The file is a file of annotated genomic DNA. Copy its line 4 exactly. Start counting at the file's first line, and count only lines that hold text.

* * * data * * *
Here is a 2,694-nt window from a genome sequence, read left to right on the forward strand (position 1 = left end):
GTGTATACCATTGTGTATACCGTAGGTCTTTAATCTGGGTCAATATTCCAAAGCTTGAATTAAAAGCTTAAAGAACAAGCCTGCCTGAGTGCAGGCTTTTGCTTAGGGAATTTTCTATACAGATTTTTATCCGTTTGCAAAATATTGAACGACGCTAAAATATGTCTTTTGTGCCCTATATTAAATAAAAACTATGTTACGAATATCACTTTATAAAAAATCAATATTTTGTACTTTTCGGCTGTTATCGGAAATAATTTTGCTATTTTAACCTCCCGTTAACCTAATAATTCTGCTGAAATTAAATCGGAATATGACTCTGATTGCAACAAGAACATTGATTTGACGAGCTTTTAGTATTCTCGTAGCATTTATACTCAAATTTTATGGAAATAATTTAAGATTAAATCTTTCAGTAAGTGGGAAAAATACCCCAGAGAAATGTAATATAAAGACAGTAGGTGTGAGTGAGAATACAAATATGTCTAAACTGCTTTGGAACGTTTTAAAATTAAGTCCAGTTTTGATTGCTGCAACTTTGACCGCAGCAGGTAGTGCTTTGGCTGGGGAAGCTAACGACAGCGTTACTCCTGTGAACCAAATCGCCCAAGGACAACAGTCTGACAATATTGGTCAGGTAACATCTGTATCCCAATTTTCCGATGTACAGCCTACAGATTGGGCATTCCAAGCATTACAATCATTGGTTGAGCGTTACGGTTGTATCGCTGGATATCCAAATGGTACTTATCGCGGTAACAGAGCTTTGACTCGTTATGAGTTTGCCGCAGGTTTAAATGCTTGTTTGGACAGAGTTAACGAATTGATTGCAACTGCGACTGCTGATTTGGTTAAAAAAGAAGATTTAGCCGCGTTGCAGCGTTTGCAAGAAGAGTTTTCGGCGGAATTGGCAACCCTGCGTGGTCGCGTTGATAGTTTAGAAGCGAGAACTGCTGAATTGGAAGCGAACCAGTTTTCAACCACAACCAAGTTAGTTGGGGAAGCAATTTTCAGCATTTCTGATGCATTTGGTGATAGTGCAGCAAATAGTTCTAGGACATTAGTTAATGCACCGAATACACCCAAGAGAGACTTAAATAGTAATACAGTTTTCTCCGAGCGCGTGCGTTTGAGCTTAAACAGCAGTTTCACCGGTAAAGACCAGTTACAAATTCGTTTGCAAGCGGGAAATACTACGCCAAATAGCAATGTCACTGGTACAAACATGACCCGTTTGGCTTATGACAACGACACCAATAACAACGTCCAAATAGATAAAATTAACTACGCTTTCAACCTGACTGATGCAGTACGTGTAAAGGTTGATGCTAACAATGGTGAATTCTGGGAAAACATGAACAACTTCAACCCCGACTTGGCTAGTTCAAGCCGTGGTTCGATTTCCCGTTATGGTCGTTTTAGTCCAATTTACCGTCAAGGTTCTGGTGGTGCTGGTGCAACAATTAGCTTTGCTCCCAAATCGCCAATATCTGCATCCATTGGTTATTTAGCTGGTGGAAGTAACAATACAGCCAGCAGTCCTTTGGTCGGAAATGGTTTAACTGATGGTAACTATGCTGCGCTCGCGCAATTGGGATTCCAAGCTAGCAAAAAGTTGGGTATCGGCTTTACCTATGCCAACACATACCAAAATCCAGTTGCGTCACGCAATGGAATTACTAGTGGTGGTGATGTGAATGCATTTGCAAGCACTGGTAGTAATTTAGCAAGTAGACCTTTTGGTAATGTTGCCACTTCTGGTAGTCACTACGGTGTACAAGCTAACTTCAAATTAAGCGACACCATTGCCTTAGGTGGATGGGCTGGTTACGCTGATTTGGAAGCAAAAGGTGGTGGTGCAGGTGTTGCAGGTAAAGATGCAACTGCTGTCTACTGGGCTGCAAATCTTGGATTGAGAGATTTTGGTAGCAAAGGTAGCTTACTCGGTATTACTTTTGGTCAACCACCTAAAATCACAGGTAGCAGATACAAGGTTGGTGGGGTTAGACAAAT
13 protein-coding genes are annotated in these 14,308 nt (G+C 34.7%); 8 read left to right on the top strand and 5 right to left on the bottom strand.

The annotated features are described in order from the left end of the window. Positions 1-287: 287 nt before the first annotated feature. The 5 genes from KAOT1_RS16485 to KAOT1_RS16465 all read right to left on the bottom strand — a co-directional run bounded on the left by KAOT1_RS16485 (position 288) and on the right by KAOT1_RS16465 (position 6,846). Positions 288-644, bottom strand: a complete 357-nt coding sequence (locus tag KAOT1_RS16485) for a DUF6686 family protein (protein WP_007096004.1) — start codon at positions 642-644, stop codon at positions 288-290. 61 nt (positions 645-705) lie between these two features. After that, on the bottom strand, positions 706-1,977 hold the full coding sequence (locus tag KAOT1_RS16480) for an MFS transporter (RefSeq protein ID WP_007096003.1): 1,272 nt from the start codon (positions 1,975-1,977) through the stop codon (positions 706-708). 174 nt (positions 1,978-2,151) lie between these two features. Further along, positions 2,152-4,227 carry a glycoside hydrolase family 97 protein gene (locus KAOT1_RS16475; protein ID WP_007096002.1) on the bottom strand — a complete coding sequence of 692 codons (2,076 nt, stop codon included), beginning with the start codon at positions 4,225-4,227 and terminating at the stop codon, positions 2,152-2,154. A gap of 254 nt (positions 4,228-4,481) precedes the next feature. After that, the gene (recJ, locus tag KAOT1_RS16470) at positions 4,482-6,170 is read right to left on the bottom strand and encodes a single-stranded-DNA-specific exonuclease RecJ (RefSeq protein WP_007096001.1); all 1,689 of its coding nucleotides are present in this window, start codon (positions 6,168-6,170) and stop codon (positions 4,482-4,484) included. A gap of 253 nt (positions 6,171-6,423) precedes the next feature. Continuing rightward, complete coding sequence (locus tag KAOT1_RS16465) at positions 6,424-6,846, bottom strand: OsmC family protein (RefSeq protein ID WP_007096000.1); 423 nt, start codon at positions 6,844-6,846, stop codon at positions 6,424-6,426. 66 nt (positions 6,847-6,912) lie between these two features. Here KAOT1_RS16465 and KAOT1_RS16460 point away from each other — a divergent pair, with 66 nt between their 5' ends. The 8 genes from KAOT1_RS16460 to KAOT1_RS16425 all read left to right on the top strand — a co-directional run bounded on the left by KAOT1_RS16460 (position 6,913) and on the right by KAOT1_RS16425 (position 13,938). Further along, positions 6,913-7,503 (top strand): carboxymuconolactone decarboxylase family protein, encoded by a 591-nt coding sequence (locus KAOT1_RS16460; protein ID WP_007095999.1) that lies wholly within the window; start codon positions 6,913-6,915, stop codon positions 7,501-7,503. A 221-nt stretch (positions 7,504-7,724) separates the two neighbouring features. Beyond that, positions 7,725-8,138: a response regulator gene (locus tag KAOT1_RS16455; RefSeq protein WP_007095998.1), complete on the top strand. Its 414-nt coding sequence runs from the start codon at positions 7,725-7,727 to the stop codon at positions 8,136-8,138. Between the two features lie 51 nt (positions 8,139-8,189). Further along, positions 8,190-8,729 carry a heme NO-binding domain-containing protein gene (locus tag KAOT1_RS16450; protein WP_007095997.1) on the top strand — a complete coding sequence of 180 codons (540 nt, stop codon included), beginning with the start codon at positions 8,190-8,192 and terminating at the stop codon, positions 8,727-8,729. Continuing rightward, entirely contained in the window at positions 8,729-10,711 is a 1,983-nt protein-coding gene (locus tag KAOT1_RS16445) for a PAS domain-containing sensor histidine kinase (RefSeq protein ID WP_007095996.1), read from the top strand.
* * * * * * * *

The annotated features are described in order from the left end of the window. Positions 1-287: 287 nt before the first annotated feature. The 5 genes from KAOT1_RS16485 to KAOT1_RS16465 all read right to left on the bottom strand — a co-directional run bounded on the left by KAOT1_RS16485 (position 288) and on the right by KAOT1_RS16465 (position 6,846). Positions 288-644, bottom strand: a complete 357-nt coding sequence (locus tag KAOT1_RS16485) for a DUF6686 family protein (protein WP_007096004.1) — start codon at positions 642-644, stop codon at positions 288-290. 61 nt (positions 645-705) lie between these two features. After that, on the bottom strand, positions 706-1,977 hold the full coding sequence (locus tag KAOT1_RS16480) for an MFS transporter (RefSeq protein ID WP_007096003.1): 1,272 nt from the start codon (positions 1,975-1,977) through the stop codon (positions 706-708). 174 nt (positions 1,978-2,151) lie between these two features. Further along, positions 2,152-4,227 carry a glycoside hydrolase family 97 protein gene (locus KAOT1_RS16475; protein ID WP_007096002.1) on the bottom strand — a complete coding sequence of 692 codons (2,076 nt, stop codon included), beginning with the start codon at positions 4,225-4,227 and terminating at the stop codon, positions 2,152-2,154. A gap of 254 nt (positions 4,228-4,481) precedes the next feature. After that, the gene (recJ, locus tag KAOT1_RS16470) at positions 4,482-6,170 is read right to left on the bottom strand and encodes a single-stranded-DNA-specific exonuclease RecJ (RefSeq protein WP_007096001.1); all 1,689 of its coding nucleotides are present in this window, start codon (positions 6,168-6,170) and stop codon (positions 4,482-4,484) included. A gap of 253 nt (positions 6,171-6,423) precedes the next feature. Continuing rightward, complete coding sequence (locus tag KAOT1_RS16465) at positions 6,424-6,846, bottom strand: OsmC family protein (RefSeq protein ID WP_007096000.1); 423 nt, start codon at positions 6,844-6,846, stop codon at positions 6,424-6,426. 66 nt (positions 6,847-6,912) lie between these two features. Here KAOT1_RS16465 and KAOT1_RS16460 point away from each other — a divergent pair, with 66 nt between their 5' ends. The 8 genes from KAOT1_RS16460 to KAOT1_RS16425 all read left to right on the top strand — a co-directional run bounded on the left by KAOT1_RS16460 (position 6,913) and on the right by KAOT1_RS16425 (position 13,938). Further along, positions 6,913-7,503 (top strand): carboxymuconolactone decarboxylase family protein, encoded by a 591-nt coding sequence (locus KAOT1_RS16460; protein ID WP_007095999.1) that lies wholly within the window; start codon positions 6,913-6,915, stop codon positions 7,501-7,503. A 221-nt stretch (positions 7,504-7,724) separates the two neighbouring features. Beyond that, positions 7,725-8,138: a response regulator gene (locus tag KAOT1_RS16455; RefSeq protein WP_007095998.1), complete on the top strand. Its 414-nt coding sequence runs from the start codon at positions 7,725-7,727 to the stop codon at positions 8,136-8,138. Between the two features lie 51 nt (positions 8,139-8,189). Further along, positions 8,190-8,729 carry a heme NO-binding domain-containing protein gene (locus tag KAOT1_RS16450; protein WP_007095997.1) on the top strand — a complete coding sequence of 180 codons (540 nt, stop codon included), beginning with the start codon at positions 8,190-8,192 and terminating at the stop codon, positions 8,727-8,729. Continuing rightward, entirely contained in the window at positions 8,729-10,711 is a 1,983-nt protein-coding gene (locus tag KAOT1_RS16445) for a PAS domain-containing sensor histidine kinase (RefSeq protein ID WP_007095996.1), read from the top strand.